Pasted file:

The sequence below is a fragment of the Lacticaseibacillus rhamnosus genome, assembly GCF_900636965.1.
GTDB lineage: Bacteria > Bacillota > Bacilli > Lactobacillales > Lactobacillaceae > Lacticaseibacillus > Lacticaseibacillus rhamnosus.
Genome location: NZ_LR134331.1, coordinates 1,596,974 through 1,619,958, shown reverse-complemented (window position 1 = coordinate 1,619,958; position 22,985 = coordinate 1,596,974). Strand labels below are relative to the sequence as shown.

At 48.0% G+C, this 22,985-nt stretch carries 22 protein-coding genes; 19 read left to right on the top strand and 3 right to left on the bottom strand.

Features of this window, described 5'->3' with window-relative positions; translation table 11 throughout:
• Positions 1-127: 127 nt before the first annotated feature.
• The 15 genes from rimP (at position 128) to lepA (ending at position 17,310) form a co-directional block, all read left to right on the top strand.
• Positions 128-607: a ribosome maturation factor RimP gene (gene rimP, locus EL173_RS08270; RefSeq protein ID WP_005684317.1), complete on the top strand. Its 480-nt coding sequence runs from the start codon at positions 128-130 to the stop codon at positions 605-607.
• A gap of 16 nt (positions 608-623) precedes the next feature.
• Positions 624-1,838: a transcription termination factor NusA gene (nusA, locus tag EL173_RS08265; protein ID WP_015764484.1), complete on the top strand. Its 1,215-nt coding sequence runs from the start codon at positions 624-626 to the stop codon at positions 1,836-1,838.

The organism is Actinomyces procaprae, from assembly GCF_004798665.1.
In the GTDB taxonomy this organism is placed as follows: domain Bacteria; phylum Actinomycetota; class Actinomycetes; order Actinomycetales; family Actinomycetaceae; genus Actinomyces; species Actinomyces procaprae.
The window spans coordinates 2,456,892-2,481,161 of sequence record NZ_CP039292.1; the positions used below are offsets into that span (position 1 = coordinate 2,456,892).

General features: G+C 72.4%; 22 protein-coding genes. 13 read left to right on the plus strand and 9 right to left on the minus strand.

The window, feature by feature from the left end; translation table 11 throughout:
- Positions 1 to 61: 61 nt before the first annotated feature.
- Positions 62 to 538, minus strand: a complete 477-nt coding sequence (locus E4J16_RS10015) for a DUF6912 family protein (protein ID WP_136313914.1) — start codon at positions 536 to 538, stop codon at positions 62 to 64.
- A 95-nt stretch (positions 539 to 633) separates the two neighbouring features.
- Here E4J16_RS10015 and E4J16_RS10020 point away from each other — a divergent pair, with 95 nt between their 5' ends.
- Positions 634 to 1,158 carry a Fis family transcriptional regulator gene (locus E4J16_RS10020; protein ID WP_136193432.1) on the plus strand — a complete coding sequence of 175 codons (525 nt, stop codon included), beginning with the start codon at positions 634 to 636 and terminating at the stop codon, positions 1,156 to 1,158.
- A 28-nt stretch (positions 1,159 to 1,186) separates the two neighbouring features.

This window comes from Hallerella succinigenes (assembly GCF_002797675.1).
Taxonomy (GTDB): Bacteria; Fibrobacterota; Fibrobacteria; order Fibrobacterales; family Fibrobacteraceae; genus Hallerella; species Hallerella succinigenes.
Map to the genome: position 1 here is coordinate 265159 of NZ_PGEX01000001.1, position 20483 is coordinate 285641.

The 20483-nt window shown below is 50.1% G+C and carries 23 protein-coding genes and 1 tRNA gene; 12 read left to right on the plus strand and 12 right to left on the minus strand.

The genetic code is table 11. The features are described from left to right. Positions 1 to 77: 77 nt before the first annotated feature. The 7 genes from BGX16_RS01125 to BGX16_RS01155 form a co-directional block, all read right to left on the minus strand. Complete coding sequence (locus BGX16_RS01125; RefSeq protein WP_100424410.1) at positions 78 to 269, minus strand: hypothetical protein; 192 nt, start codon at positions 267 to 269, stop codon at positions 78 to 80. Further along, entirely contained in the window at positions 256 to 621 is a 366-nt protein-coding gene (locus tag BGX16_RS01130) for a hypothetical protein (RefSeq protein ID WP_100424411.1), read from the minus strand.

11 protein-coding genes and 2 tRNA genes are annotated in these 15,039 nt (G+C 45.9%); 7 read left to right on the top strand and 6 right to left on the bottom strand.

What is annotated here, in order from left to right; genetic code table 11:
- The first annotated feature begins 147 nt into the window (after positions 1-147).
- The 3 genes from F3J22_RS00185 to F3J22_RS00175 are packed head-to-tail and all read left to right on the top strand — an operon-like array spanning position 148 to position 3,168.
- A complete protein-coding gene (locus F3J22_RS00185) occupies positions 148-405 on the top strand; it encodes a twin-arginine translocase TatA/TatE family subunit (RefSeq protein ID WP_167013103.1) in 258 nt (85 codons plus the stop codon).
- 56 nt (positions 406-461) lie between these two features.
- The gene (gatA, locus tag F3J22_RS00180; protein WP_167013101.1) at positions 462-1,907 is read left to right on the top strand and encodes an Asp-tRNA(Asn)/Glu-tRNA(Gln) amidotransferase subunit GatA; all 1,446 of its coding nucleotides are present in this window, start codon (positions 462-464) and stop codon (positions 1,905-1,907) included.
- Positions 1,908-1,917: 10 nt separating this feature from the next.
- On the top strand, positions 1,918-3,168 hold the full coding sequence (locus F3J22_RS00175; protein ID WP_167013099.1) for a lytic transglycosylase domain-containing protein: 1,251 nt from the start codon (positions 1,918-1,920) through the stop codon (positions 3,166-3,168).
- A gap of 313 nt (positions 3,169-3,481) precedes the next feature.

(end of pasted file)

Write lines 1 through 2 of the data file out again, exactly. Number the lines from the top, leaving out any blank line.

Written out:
The sequence below is a fragment of the Lacticaseibacillus rhamnosus genome, assembly GCF_900636965.1.
GTDB lineage: Bacteria > Bacillota > Bacilli > Lactobacillales > Lactobacillaceae > Lacticaseibacillus > Lacticaseibacillus rhamnosus.